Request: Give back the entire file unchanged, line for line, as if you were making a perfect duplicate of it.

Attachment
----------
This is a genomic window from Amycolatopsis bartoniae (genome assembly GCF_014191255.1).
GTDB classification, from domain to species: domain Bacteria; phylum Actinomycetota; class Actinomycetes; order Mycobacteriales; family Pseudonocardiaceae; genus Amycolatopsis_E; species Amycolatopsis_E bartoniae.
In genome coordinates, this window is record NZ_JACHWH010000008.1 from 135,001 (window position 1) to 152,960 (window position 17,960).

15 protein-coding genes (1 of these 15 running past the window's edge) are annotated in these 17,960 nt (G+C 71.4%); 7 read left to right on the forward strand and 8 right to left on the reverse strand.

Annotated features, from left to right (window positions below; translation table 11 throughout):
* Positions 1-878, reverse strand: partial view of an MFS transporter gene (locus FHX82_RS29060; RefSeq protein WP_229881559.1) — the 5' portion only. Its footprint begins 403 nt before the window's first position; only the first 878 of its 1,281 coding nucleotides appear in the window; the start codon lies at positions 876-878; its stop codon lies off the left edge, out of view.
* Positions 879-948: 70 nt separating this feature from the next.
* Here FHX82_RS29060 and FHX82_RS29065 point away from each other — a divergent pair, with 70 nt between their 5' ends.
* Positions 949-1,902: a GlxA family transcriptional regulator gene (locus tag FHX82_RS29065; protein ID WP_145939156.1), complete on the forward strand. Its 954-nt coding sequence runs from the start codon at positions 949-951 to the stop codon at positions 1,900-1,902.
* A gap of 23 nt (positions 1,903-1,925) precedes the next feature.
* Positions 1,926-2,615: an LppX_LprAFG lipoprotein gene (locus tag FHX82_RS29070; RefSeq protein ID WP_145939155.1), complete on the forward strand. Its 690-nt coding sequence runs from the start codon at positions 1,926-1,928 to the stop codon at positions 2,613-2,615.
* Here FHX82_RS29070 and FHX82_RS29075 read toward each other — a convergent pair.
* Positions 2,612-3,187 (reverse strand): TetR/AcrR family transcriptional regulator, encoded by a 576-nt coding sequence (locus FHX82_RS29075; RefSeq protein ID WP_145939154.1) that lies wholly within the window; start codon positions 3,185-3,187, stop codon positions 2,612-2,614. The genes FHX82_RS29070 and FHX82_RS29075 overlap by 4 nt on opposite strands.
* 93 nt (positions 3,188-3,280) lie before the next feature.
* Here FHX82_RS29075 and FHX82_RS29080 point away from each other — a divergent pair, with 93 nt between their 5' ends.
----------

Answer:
This is a genomic window from Amycolatopsis bartoniae (genome assembly GCF_014191255.1).
GTDB classification, from domain to species: domain Bacteria; phylum Actinomycetota; class Actinomycetes; order Mycobacteriales; family Pseudonocardiaceae; genus Amycolatopsis_E; species Amycolatopsis_E bartoniae.
In genome coordinates, this window is record NZ_JACHWH010000008.1 from 135,001 (window position 1) to 152,960 (window position 17,960).

15 protein-coding genes (1 of these 15 running past the window's edge) are annotated in these 17,960 nt (G+C 71.4%); 7 read left to right on the forward strand and 8 right to left on the reverse strand.

Annotated features, from left to right (window positions below; translation table 11 throughout):
* Positions 1-878, reverse strand: partial view of an MFS transporter gene (locus FHX82_RS29060; RefSeq protein WP_229881559.1) — the 5' portion only. Its footprint begins 403 nt before the window's first position; only the first 878 of its 1,281 coding nucleotides appear in the window; the start codon lies at positions 876-878; its stop codon lies off the left edge, out of view.
* Positions 879-948: 70 nt separating this feature from the next.
* Here FHX82_RS29060 and FHX82_RS29065 point away from each other — a divergent pair, with 70 nt between their 5' ends.
* Positions 949-1,902: a GlxA family transcriptional regulator gene (locus tag FHX82_RS29065; protein ID WP_145939156.1), complete on the forward strand. Its 954-nt coding sequence runs from the start codon at positions 949-951 to the stop codon at positions 1,900-1,902.
* A gap of 23 nt (positions 1,903-1,925) precedes the next feature.
* Positions 1,926-2,615: an LppX_LprAFG lipoprotein gene (locus tag FHX82_RS29070; RefSeq protein ID WP_145939155.1), complete on the forward strand. Its 690-nt coding sequence runs from the start codon at positions 1,926-1,928 to the stop codon at positions 2,613-2,615.
* Here FHX82_RS29070 and FHX82_RS29075 read toward each other — a convergent pair.
* Positions 2,612-3,187 (reverse strand): TetR/AcrR family transcriptional regulator, encoded by a 576-nt coding sequence (locus FHX82_RS29075; RefSeq protein ID WP_145939154.1) that lies wholly within the window; start codon positions 3,185-3,187, stop codon positions 2,612-2,614. The genes FHX82_RS29070 and FHX82_RS29075 overlap by 4 nt on opposite strands.
* 93 nt (positions 3,188-3,280) lie before the next feature.
* Here FHX82_RS29075 and FHX82_RS29080 point away from each other — a divergent pair, with 93 nt between their 5' ends.